asked the Minister for the Civil Service what reduction in the numerical strength of the Civil Service, expressed, respectively, in numbers and in percentage, occurred during the period of 18 months between 1st July, 1970, and 31st December, 1971; and, having regard to the legislative programme of the Government having been substantially settled for 1972, what further reduction he now anticipates during this year.
I would refer my hon. Friend to the reply I gave him on 1st December, 1971. The figures for 1st January, 1972, are not yet available but will be published shortly.—[Vol. 827, c. 107.]
My hon. Friend is entitled to his own view on the Civil Service. As far as the numbers of civil servants is concerned, as he knows there has been a substantial reduction in some areas. These have been outweighed by an increase in prison staff and in social security work. If he wants cuts in those programmes he is free to bring forward his proposals.
Will the hon. Gentleman say whether it remains the intention of the Government that there should be an overall reduction in the number of non-industrial civil servants?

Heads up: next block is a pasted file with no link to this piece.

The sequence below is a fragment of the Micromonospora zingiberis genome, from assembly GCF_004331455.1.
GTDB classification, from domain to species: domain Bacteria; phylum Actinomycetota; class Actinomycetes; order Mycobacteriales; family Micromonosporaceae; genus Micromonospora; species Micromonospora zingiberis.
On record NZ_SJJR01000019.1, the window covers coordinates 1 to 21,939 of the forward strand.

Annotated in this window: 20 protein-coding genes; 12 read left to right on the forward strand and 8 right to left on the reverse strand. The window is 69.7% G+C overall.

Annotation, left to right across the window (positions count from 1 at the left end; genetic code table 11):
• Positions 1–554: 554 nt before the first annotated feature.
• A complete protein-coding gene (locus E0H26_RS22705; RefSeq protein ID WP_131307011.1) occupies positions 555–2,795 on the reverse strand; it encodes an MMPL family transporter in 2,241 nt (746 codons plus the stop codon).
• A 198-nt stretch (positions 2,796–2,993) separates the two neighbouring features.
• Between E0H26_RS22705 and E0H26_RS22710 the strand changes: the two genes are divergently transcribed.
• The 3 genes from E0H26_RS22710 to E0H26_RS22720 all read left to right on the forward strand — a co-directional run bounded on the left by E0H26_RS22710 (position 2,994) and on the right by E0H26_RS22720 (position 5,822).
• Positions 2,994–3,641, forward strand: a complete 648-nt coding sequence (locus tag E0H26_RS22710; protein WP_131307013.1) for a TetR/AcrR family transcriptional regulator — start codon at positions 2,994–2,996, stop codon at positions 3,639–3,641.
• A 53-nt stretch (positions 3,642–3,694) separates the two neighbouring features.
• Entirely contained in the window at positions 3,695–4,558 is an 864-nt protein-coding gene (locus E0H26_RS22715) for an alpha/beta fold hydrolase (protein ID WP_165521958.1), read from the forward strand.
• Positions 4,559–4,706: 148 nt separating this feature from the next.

We intend to achieve cuts where we can, but the point is that there are programmes demanding more civil servants. Either we can slow up those programmes or we can achieve economies in manpower. If hon. Members opposite do not want more prison staff and welfare staff they should get up and say so.
Is not the point that the rate of increase of civil servants should be cut back as far as possible, if not actually reduced, because is it not a fact that if the rate of increase in the next few years is what it has been in the last few years by 2000 A.D. everybody in the country will be a civil servant?
Would it not be better to consider the present trend of unemployment and to consider that in the long-term interest there will have to be an expansion in service industries in both the private and public sectors?